There is some evidence that taking part in arts and heritage activities in-person or online during the pandemic may have had a positive impact on audiences’ wellbeing:
- At 80%, a large majority of audiences who participated with arts or heritage in-person during the pandemic say they found it had a positive impact on their wellbeing (with 21% saying it hadn’t, and 13% saying they are unsure).
- This finding was especially true of those who reported finding that they had more free time during the pandemic
- 93% of those who had more money and more time also said that engaging in arts and culture had a positive impact on their wellbeing. This group is made up largely of older audiences.
Attenders to these activities in particular were especially likely to say they found it had a positive impact on their wellbeing:
- Visiting historic parks or gardens (83%)
- Historic houses or heritage sites (80%)
- Going to see a film (75%)
While these activities had a smaller impact on increasing feelings of wellbeing:
- Outdoor festivals (60%)
- Going to see a play or musical (60%)
This perceived positive impact is reflected in how audiences reported their overall life satisfaction:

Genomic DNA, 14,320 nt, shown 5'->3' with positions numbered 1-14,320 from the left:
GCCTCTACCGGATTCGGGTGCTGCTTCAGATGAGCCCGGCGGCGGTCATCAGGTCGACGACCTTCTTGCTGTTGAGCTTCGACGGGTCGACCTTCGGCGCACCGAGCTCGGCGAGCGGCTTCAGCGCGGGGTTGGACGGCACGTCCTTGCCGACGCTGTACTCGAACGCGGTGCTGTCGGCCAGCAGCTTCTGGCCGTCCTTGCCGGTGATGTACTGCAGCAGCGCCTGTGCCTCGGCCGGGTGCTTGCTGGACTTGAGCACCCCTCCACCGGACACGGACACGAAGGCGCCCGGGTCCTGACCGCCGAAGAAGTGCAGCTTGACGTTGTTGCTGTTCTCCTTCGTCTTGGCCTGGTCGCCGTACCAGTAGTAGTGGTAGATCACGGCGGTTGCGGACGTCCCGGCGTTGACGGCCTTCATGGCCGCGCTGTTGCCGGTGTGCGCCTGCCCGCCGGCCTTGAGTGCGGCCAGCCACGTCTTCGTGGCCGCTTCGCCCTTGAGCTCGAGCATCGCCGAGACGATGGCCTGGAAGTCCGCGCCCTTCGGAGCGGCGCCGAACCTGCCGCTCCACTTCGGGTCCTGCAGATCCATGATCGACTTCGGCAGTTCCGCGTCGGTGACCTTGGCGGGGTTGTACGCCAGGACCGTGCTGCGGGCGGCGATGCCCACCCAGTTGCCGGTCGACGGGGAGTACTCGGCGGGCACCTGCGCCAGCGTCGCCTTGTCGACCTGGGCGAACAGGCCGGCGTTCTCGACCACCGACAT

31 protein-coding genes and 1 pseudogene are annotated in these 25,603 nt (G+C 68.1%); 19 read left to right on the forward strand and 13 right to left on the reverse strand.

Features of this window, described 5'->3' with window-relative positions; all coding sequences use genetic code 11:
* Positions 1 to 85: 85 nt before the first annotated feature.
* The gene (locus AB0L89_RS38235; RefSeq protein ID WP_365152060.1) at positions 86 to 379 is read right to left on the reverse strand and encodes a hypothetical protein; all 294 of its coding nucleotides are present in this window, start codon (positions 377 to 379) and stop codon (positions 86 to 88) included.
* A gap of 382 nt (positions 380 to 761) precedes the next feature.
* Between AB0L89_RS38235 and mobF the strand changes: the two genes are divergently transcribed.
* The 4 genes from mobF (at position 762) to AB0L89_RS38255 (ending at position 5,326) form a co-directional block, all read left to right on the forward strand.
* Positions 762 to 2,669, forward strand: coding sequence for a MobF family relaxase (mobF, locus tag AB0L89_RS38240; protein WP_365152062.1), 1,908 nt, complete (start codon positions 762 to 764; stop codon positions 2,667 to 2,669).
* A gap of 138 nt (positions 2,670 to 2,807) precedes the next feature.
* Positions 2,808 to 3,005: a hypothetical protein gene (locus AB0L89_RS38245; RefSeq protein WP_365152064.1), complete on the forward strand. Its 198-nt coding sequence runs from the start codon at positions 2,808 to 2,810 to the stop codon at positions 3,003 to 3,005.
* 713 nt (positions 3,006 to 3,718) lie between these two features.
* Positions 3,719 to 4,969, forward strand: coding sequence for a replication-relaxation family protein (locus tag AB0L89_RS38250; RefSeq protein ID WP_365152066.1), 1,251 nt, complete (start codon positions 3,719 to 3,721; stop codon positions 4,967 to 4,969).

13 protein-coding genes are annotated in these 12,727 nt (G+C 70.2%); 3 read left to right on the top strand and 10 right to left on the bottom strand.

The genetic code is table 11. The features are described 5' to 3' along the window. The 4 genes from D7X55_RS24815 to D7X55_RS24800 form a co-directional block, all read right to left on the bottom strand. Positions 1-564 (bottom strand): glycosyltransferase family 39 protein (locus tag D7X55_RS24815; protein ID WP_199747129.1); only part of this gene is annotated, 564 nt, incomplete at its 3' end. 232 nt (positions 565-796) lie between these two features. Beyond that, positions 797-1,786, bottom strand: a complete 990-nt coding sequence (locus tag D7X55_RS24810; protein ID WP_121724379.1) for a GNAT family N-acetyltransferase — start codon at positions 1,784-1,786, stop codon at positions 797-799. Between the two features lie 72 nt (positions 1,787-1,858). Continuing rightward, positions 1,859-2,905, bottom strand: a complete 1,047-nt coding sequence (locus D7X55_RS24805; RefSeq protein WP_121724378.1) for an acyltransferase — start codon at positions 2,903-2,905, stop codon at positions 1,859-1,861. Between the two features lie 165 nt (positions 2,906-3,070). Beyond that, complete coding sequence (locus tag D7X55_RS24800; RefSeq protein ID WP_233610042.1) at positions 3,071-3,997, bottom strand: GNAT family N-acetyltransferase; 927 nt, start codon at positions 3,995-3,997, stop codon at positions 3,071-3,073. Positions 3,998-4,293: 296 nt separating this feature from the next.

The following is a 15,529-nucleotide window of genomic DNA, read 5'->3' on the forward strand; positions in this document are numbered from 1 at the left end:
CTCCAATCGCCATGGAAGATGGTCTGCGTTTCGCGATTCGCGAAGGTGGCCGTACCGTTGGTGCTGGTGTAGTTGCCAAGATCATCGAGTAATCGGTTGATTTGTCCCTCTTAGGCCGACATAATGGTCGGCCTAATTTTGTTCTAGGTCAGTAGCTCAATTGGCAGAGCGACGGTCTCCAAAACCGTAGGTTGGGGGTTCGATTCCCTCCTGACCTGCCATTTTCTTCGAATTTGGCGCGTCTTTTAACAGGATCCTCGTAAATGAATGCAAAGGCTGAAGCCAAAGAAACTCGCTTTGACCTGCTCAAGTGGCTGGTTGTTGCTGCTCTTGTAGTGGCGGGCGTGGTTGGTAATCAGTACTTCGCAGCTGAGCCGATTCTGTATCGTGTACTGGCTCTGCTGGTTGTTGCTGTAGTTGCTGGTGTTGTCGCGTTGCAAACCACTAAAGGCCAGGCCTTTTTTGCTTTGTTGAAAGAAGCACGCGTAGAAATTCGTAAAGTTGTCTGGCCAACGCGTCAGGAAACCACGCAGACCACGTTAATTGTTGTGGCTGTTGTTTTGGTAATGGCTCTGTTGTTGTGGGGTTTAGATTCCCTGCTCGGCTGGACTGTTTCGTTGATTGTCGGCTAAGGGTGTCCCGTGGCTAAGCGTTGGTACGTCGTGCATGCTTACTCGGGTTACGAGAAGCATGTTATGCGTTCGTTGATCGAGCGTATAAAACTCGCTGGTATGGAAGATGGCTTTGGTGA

Among those who said that they had attended an arts or heritage in-person activity during the pandemic:
- 28% reported being more satisfied with their life since the pandemic.
- Compared to 11% of those who attended no arts or heritage in-person.
- The figures are very similar for online activity.
- Respondents who participated in arts and culture during the pandemic are more likely to say that their life satisfaction had improved during this period than those who participated in the year prior to the pandemic (28% cf. 21%).
Assuming considerable overlap of these two groups, this could suggest that for those who previously tended to do so, having been able to engage with arts or heritage during the pandemic did improve their life satisfaction.
Between audiences that had engaged with arts and culture in-person during the pandemic and those that hadn’t:
- There was no significant difference in the frequency with which they had some feelings or thoughts clearly associated with wellbeing, such as ‘I’ve been feeling optimistic about the future’, ‘I’ve been dealing with problems well’ and ‘I’ve been feeling good about myself’.
- However, there was a noticeable difference in how engagers and non-engagers felt about the past two weeks, in terms of the statements 'I’ve been interested in other people’, ‘I’ve been feeling close to other people’ and ‘I’ve been feeling confident’.
- 39% of those who had attended in-person arts or heritage events say they were interested in other people often or all of the time, compared to 25% of those that hadn’t.
- This suggests that one important way that cultural engagement improves wellbeing is by giving audiences the opportunity to socialise.
- This is supported by the finding that 27% of those who attended arts or heritage in-person during the pandemic said their main reason was ‘to do something sociable’.